If you want to have a happy and healthy dog, letting them enjoy the outdoors is essential. Letting your dog outside ensures that they get exercise and full sensory stimulation. Whether you are going on a hike, heading to the park, or just hanging out in your backyard, being outside with your dog is a fantastic way to bond.
However, while there are many reasons to take your dog outdoors, it’s important to note that a few dangers may be lurking. Whether your dog is spending a few minutes in your yard or you are taking them on a days-long hike, understanding the dangers that the outdoors may bring is vital. Here are five things you should do when keeping your dog outside for any amount of time.
1. Know what conditions your dog can tolerate
As much as dogs love to explore, sending your pup out in extreme temperatures can do more harm than good.
Just like humans, dogs can get really sick when left out in extreme weather. Hypothermia and heat stroke are both possible if you leave your dog outside for too long in inclement conditions.
While the exact temperature limits will depend on your dog’s breed, a good rule of thumb is that dogs are at risk of heat illness in outdoor temperatures above 80 degrees. This may not seem too bad for humans, but remember that dogs have heavy coats and higher body temperatures to begin with. As for cold, most dog breeds experience chills below 40 degrees.
On days of extreme heat or cold, keep your dog outside for no more than 15 or 20 minutes at a time. Make sure they have plenty of water, and if they look tired or are showing signs of health problems, bring them inside for care. Don’t assume your dog is panting on a 90-degree day just because he’s having so much fun. He may be overheating and need a break indoors.
2. Watch for other animals
When you let your dog outdoors, they won’t be the only animals out there. Your neighbor’s pets can be aggressive, and even a simple visit to the dog park or a walk around the neighborhood can lead to a skirmish that ends in a bite wound. Watch your dog closely when they meet new four-legged friends.
Domesticated animals aren’t the only potential threat. Wild animals can be harmful when you let your dog outside. Raccoons, foxes, and coyotes are just a few wild animals that can attack your dog if provoked.
If you keep your dog chained to a stake or on a run, make sure they are a safe distance away from property lines and heavily wooded areas to avoid sudden encounters with other animals. It’s also best to bring your dog indoors at night.
Even wild animals that aren’t aggressive may be carrying dangerous diseases that your dog could contract. Rabies is deadly, so make sure your dog is up-to-date on their vaccines. The best thing you can do is to take steps to limit the amount of contact your dog has with wild animals.
3. Protect them from parasites
While some threats are large, others are quite small. Parasites are another danger to keep in mind when you let your dog outside. Dogs can contract parasites from pests like mosquitoes and ticks or by eating or drinking contaminated food or water. Sometimes these parasites are life-threatening.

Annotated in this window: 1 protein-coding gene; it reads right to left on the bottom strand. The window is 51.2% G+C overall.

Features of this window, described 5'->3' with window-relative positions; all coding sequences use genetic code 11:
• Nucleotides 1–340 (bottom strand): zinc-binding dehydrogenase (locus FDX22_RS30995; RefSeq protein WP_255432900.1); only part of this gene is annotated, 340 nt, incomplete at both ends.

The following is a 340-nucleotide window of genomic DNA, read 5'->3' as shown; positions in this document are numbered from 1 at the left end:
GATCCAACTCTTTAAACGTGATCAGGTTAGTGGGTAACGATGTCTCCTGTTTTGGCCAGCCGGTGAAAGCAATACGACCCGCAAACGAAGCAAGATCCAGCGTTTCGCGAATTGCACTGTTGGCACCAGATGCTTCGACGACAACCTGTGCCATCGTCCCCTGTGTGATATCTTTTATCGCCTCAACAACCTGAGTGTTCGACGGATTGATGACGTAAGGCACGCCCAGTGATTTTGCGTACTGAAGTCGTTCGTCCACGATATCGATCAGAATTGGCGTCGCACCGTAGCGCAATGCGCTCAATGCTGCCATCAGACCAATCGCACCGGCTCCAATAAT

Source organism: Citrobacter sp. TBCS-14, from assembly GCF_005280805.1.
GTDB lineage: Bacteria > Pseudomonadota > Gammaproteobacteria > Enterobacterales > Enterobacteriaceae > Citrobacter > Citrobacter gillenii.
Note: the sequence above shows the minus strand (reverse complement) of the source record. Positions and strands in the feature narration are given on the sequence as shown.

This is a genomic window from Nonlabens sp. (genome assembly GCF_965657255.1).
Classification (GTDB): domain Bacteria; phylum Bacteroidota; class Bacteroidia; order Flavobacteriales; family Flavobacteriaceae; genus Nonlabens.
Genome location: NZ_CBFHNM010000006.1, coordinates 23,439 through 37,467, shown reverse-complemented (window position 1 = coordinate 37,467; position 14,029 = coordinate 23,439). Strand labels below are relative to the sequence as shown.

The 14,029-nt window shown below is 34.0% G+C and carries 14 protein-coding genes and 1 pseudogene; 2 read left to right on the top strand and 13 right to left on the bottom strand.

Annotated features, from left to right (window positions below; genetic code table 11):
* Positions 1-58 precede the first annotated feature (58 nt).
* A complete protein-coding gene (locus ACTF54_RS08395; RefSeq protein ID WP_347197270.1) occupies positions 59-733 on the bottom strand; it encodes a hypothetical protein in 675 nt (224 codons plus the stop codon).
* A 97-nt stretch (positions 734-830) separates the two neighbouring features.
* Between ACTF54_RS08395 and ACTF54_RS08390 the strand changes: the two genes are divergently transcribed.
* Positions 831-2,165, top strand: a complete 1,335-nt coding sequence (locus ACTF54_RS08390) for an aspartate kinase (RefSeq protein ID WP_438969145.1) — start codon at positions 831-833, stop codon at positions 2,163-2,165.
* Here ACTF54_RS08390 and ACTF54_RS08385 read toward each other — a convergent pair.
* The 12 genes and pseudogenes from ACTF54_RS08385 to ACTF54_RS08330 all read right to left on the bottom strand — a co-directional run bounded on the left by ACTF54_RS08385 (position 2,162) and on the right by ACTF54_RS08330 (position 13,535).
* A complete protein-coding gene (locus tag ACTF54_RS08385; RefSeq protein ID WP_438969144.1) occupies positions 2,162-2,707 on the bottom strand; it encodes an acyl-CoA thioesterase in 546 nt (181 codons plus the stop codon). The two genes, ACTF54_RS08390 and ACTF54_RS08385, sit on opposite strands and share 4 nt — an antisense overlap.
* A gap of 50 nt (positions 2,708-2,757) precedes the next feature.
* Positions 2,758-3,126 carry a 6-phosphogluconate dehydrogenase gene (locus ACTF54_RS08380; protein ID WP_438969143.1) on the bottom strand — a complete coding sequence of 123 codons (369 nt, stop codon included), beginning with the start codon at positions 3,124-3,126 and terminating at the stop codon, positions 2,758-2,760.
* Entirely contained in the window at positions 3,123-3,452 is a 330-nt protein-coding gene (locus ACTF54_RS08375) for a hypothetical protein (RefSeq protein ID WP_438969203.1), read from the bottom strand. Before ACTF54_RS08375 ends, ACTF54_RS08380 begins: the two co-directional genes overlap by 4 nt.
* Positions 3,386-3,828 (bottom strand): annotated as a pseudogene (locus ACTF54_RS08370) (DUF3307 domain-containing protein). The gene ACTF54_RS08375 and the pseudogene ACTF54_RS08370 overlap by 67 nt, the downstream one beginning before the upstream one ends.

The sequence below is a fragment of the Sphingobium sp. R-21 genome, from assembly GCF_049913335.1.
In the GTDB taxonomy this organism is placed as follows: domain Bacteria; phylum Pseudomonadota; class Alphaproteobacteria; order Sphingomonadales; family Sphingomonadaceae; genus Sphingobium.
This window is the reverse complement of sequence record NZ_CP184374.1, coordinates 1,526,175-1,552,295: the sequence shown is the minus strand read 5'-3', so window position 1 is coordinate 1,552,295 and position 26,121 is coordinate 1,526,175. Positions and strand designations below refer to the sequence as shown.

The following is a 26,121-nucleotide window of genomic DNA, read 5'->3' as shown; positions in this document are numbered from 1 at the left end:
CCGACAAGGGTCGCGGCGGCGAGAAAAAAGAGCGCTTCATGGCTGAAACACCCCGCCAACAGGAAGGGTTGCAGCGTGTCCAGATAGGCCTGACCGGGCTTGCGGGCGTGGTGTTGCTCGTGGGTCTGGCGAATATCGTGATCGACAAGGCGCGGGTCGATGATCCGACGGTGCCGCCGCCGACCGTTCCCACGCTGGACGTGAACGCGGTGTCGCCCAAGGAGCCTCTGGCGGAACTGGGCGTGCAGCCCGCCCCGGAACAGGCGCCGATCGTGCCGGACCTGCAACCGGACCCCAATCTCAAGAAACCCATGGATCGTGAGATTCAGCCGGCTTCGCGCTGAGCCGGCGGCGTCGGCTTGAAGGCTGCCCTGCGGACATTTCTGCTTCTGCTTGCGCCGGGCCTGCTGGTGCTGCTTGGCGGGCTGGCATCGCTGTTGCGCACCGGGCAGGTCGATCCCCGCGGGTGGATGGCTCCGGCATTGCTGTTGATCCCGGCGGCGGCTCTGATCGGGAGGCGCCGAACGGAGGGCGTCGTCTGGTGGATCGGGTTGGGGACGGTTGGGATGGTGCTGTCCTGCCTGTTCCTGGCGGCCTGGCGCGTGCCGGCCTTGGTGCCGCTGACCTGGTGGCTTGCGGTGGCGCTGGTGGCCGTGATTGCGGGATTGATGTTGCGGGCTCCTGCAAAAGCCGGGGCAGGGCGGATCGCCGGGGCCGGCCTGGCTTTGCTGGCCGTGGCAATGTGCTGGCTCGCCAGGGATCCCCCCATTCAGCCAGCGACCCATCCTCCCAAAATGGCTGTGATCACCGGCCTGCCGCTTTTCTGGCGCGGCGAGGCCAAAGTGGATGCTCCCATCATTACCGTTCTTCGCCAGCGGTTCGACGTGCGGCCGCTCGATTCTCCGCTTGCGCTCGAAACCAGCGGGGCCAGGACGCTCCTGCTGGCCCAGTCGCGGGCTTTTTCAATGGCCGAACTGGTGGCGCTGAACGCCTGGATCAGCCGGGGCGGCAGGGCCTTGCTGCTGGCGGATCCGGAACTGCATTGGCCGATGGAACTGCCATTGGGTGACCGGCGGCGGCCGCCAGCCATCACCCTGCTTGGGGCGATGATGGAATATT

Common parasites that affect dogs include heartworms, roundworms, hookworms, and tapeworms. Avoiding stagnant water where mosquitoes proliferate is essential. Also, make sure your dog doesn’t eat or drink anything outdoors that may be contaminated.
Before you let your dog outdoors, make sure they are up-to-date on their heartworm prevention treatments. Run your fingers through your dog’s fur or use a tick comb to check for fleas and ticks after they have been outside—you’ll feel little bumps if your dog has been bitten. Also, keep up with those yearly flea and tick prevention treatments.
4. Make sure they have identification
Even the best-behaved dogs can run away on occasion. Whether your dog hops the fence or runs off after a squirrel, proper identification can help you get them back safe and sound. You have a few options to consider when it comes to identification.
A sturdy collar with an ID tag is a necessity when you let your dog outside. Include your dog’s name and your phone number.
While a collar and an ID tag are great, they aren’t foolproof and can fall off. This is why getting your dog microchipped is a good idea if he’ll be spending time outdoors. A microchip is a tiny chip that’s inserted between your dog’s shoulders. Should they become lost, the chip is scanned, and your contact information pops up. If your dog already has a microchip, make sure the information is up-to-date.
5. Invest in your outdoor space
If you want to keep your dog outside often, investing in your outdoor space is the best way to prevent unwanted wild animals and keep your dog from escaping.
First, if you don’t have a fence, consider adding a dog fence to the area where you want your dog to roam safely. If you already have a barrier, you can modify your fence to prevent your dog from digging under it or jumping over it. Dog Proofer’s Dig Proofer System and Vertical Height Extension can keep your dog’s escape attempts at bay.
If your dog spends a lot of time outside, making sure they are safe and secure is vital. Investing in your outdoor space with Dog Proofer’s fencing solutions is a fantastic way to allow them to enjoy fresh air and sunshine without having to worry about them. Our experts are here to help you create a fence system that works for your dog. Call us today!